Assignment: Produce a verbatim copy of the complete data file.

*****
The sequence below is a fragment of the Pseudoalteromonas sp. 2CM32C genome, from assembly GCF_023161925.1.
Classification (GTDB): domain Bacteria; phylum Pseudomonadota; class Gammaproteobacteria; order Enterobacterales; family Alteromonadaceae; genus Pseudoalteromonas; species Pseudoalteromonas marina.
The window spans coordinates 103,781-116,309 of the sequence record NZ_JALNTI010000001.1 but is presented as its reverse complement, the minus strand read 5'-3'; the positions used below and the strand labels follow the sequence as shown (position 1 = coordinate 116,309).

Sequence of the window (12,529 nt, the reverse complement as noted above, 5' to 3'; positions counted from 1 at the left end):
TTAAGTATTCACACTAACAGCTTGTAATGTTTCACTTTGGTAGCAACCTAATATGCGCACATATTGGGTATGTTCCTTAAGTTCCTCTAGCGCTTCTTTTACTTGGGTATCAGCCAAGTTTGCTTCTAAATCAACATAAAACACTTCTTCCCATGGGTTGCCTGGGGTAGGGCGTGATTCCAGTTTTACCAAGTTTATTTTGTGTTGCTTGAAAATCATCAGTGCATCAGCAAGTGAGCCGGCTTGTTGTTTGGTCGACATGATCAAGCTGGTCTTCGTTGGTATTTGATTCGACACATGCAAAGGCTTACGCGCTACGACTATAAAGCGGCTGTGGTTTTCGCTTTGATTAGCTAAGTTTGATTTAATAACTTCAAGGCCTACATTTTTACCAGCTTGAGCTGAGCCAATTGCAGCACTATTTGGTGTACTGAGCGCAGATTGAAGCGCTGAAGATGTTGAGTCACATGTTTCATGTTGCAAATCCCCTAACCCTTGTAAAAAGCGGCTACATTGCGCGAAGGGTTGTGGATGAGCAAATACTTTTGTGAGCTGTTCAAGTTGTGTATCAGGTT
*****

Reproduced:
The sequence below is a fragment of the Pseudoalteromonas sp. 2CM32C genome, from assembly GCF_023161925.1.
Classification (GTDB): domain Bacteria; phylum Pseudomonadota; class Gammaproteobacteria; order Enterobacterales; family Alteromonadaceae; genus Pseudoalteromonas; species Pseudoalteromonas marina.
The window spans coordinates 103,781-116,309 of the sequence record NZ_JALNTI010000001.1 but is presented as its reverse complement, the minus strand read 5'-3'; the positions used below and the strand labels follow the sequence as shown (position 1 = coordinate 116,309).

Sequence of the window (12,529 nt, the reverse complement as noted above, 5' to 3'; positions counted from 1 at the left end):
TTAAGTATTCACACTAACAGCTTGTAATGTTTCACTTTGGTAGCAACCTAATATGCGCACATATTGGGTATGTTCCTTAAGTTCCTCTAGCGCTTCTTTTACTTGGGTATCAGCCAAGTTTGCTTCTAAATCAACATAAAACACTTCTTCCCATGGGTTGCCTGGGGTAGGGCGTGATTCCAGTTTTACCAAGTTTATTTTGTGTTGCTTGAAAATCATCAGTGCATCAGCAAGTGAGCCGGCTTGTTGTTTGGTCGACATGATCAAGCTGGTCTTCGTTGGTATTTGATTCGACACATGCAAAGGCTTACGCGCTACGACTATAAAGCGGCTGTGGTTTTCGCTTTGATTAGCTAAGTTTGATTTAATAACTTCAAGGCCTACATTTTTACCAGCTTGAGCTGAGCCAATTGCAGCACTATTTGGTGTACTGAGCGCAGATTGAAGCGCTGAAGATGTTGAGTCACATGTTTCATGTTGCAAATCCCCTAACCCTTGTAAAAAGCGGCTACATTGCGCGAAGGGTTGTGGATGAGCAAATACTTTTGTGAGCTGTTCAAGTTGTGTATCAGGTT